Bigfoot Swims in the Garden of Eden

A History of Hellbenders and American Cultural Identity

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DOI:

https://doi.org/10.52537/humanimalia.14037

Abstract

Encounters with hellbenders, an aquatic salamander found throughout the Appalachian Mountain range, has inspired Americans to reimagine their relationship with nature since the colonial period. These salamanders spend the majority of their time curled up in the nests they build under rocks on the bottom of cool, fast flowing streams. There, hellbenders blend into their surroundings and are commonly out of human sight. Only rarely do humans see hellbenders. According to written and oral accounts, hellbenders are generally only seen by humans when they bite angler’s bait. This essay examines human accounts of encounters with hellbenders from the eighteenth century through the twenty-first century. It argues that since the colonial period, Americans utilized encounters with hellbenders to reexamine their relationship with nature. This essay draws from the literary and historical analysis of scholars who have studied Bigfoot myths to argue that hellbenders have functioned rhetorically in the same way as Bigfoot myths, serving as a totem that helps Americans connect to an imagined wild environment. As these accounts demonstrate, human encounters with seemingly exotic, and commonly unseen, non-human animals like hellbenders have played a key role in the epistemological process that gave birth to the American wildlife conversation movement.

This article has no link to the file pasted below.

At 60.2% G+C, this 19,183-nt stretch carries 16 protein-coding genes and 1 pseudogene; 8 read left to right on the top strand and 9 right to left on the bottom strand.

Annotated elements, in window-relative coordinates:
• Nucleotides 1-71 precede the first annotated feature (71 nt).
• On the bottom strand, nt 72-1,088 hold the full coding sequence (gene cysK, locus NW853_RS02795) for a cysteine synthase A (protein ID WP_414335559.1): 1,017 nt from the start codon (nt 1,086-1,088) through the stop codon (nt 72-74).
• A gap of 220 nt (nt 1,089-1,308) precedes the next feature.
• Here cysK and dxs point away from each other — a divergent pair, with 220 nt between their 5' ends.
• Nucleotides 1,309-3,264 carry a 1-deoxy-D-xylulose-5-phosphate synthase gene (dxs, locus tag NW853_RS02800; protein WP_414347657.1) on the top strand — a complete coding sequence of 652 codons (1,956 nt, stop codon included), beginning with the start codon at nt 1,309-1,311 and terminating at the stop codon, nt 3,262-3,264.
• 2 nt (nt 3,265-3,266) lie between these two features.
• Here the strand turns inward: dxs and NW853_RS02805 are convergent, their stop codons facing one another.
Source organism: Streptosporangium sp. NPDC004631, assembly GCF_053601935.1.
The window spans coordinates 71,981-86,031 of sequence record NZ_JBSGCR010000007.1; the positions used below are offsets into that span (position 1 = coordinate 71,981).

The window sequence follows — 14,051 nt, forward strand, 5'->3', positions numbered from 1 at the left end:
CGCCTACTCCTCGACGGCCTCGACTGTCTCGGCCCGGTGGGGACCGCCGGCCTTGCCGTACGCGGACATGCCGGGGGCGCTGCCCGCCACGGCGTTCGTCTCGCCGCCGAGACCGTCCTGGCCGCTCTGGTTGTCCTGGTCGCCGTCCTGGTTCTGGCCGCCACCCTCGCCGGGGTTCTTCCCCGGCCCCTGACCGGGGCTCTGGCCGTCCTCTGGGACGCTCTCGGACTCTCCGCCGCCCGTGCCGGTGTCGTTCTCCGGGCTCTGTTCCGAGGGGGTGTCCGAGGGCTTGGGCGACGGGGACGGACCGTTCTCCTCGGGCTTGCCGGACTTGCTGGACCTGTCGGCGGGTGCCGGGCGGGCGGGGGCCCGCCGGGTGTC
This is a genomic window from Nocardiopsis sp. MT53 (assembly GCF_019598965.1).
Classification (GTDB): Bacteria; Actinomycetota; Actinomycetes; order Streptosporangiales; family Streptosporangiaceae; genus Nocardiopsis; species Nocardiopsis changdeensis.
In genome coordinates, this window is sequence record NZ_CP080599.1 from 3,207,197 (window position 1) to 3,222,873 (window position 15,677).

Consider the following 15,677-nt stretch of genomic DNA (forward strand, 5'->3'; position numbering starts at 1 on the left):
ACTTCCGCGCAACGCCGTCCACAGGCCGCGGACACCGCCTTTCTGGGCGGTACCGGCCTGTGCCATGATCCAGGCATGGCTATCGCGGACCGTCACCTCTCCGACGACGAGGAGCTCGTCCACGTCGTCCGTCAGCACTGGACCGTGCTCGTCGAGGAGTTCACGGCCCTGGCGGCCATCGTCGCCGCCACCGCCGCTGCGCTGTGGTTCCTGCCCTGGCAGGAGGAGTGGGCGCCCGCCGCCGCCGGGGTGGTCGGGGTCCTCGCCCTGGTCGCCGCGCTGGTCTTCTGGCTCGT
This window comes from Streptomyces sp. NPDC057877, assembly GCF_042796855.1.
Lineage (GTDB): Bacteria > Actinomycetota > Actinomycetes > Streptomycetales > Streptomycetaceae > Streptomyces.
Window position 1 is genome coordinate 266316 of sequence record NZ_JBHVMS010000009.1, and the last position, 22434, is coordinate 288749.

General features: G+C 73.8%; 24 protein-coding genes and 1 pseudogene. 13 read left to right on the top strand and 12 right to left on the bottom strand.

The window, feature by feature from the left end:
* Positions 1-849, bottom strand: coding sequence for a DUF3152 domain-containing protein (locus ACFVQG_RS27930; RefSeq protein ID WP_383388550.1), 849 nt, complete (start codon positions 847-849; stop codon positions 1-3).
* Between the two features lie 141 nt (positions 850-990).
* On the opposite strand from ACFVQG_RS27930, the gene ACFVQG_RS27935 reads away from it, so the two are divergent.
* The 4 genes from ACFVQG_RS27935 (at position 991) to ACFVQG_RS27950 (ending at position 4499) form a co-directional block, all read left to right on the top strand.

This examination of human encounters with hellbenders shows American’s have reimagined their relationship to the environment through encounters with hellbenders over three centuries. In the eighteenth century, encounters with hellbenders influenced the creation of the American national identity after the United States formally severed their ties to Europe and founded a new nation. From the nineteenth century onward, American men developed a conversation movement around the idea of protecting so-called wild spaces and seemingly exotic animals like hellbenders to reenforce the American identity and their masculinity. 

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Author Biography

Andrew Craig, University of Georgia

Andrew Craig is a PhD student in the History Department at the University of Georgia. Originally from Asheville, North Carolina, he received his BA in history from UNC Chapel Hill and his MA from UNC Wilmington. He wrote his master’s thesis on the development of vertically integrated hog farms and the environmental crisis they created during the twentieth century in Eastern North Carolina. His dissertation project focuses on agriculture and environmental justice movements in the US South during the twentieth century.

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Published

2024-05-13

How to Cite

Craig, Andrew. 2024. “Bigfoot Swims in the Garden of Eden: A History of Hellbenders and American Cultural Identity”. Humanimalia 14 (2):147–184. https://doi.org/10.52537/humanimalia.14037.

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Articles